With my phone configured and secured for daily use, I started to explore app stores, firmware upgrades, local file transfer. There is more to Google Play Store than meets the eye, and Google Play Store is not the only source of Android apps. Besides the upcoming release of Jelly Bean for the Samsung Galaxy S III, there are other firmware updates. How do I know that I have the latest release of firmware? What are the firmware update options? What is Keis and Keis Air? What is AllShare Play? AllShare Play is always running on the Samsung Galaxy S III, and restarts automatically if stopped. If I am stuck with it, what can I do with it? The conflict between documentation and actual software made the process even more difficult. Here are the results of what I have learned.
My Samsung Galaxy S III, which I purchased from Claro, comes with four stated sources of Android apps:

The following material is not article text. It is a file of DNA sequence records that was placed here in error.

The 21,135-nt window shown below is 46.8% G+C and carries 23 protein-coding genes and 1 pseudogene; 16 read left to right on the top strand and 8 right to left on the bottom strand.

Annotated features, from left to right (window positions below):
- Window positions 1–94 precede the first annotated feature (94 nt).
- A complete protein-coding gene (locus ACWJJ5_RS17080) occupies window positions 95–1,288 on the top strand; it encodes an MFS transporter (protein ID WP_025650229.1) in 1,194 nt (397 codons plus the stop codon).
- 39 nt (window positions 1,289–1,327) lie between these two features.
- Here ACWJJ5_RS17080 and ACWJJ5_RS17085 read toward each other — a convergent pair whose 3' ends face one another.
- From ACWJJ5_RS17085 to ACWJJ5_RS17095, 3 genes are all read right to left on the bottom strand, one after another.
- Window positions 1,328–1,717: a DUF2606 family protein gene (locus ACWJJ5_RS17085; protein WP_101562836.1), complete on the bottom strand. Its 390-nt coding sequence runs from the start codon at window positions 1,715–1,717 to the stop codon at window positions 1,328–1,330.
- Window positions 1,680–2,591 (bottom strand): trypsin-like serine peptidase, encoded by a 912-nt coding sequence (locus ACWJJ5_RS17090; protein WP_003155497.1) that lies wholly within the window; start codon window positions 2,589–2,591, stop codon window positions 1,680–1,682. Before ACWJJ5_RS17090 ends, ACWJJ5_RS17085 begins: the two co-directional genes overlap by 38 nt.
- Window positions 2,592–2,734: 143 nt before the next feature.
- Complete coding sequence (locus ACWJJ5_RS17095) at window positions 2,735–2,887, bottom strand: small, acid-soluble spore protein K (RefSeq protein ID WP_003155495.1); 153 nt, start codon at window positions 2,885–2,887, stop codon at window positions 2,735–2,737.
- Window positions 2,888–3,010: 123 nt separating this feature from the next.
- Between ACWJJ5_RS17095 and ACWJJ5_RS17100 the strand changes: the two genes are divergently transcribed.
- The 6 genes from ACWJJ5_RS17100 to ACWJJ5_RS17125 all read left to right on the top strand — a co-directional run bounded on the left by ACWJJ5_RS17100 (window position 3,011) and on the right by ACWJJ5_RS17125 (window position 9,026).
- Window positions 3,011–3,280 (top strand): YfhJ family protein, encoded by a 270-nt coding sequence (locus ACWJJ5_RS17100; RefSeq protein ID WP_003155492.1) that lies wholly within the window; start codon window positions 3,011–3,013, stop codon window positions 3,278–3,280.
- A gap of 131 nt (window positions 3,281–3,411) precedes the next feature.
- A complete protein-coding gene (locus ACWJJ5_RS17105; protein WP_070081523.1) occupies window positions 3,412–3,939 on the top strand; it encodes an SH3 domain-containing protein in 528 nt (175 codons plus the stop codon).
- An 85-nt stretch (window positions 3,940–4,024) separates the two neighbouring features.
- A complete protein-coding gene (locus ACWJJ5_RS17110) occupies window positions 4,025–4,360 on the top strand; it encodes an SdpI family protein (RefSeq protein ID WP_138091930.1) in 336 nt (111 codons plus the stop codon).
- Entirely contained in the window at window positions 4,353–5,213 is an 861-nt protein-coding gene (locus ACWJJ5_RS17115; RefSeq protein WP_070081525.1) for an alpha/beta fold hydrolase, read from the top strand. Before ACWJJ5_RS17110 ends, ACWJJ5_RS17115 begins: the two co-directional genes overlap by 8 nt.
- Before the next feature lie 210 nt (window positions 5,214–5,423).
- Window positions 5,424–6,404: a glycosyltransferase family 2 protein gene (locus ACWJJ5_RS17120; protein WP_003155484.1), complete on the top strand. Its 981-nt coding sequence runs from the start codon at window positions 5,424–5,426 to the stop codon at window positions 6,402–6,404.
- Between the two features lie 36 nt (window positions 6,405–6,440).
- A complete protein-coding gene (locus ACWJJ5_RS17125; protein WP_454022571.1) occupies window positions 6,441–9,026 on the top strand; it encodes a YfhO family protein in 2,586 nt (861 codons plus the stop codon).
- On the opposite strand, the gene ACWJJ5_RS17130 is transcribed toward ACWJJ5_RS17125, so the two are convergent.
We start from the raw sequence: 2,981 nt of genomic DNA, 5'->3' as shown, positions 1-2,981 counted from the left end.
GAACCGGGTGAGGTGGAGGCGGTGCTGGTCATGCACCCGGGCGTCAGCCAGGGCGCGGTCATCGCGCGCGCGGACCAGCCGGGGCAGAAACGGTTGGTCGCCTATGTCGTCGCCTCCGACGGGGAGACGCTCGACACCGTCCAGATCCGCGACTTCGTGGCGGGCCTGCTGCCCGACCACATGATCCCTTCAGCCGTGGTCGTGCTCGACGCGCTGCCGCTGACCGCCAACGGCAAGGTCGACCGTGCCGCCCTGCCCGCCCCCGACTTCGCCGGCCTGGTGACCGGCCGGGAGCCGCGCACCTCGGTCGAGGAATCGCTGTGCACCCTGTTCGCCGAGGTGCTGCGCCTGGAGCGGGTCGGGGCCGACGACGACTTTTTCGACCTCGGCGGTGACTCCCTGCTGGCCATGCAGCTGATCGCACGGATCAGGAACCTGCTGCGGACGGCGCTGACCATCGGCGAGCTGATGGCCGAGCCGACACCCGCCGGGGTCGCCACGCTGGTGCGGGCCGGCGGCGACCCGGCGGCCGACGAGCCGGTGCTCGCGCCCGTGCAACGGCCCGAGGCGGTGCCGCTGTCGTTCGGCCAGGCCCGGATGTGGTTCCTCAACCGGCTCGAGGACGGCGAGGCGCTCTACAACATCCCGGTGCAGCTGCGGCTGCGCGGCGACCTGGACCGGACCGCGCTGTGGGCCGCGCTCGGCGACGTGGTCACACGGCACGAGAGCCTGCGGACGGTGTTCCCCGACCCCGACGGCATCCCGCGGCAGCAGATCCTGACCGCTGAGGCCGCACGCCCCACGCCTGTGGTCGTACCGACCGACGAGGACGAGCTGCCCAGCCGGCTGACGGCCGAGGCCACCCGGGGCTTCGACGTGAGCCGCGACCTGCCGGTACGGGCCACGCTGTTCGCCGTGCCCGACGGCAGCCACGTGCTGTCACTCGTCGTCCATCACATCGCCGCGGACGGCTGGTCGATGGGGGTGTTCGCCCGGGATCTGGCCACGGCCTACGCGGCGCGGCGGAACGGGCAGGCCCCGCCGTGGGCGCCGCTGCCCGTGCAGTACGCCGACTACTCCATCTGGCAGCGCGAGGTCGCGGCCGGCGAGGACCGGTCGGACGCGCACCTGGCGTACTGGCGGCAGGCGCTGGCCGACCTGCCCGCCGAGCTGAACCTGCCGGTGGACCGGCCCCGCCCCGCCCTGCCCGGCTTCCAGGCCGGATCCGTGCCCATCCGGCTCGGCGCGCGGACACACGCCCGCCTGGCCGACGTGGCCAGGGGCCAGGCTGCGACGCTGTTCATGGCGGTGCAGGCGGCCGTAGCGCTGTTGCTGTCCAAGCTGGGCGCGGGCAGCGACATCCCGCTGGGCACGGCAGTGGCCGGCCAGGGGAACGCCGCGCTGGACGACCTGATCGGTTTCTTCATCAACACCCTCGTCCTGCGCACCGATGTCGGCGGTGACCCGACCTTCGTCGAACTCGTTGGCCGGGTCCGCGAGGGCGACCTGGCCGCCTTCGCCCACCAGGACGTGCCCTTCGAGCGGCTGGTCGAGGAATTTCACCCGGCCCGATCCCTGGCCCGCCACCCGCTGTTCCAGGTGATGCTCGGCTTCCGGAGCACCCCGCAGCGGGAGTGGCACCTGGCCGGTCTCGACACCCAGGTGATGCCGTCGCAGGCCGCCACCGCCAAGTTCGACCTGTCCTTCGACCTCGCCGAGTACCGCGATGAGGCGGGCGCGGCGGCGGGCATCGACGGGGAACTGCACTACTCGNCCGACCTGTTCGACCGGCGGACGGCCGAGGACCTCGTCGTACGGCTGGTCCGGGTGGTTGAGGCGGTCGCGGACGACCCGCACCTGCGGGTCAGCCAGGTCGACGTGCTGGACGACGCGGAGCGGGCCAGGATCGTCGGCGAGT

- iApps is the Claro app store. There are Claro app stores for Guatemala, El Salvador, Honduras, and Nicaragua, but not for Costa Rica. I tried connecting to apps stores in other countries, but received an error due to my telephone number. For the time being, iApps is not a viable source of apps.
- More Services presents an abbreviated list of Android apps that are customized for the Samsung Galaxy S III. All of the apps are available, except for My Story and S Health. After installing Flipboard, the Google Play Store upgraded the app to the latest version, so I am back to using the standard version of Flipboard.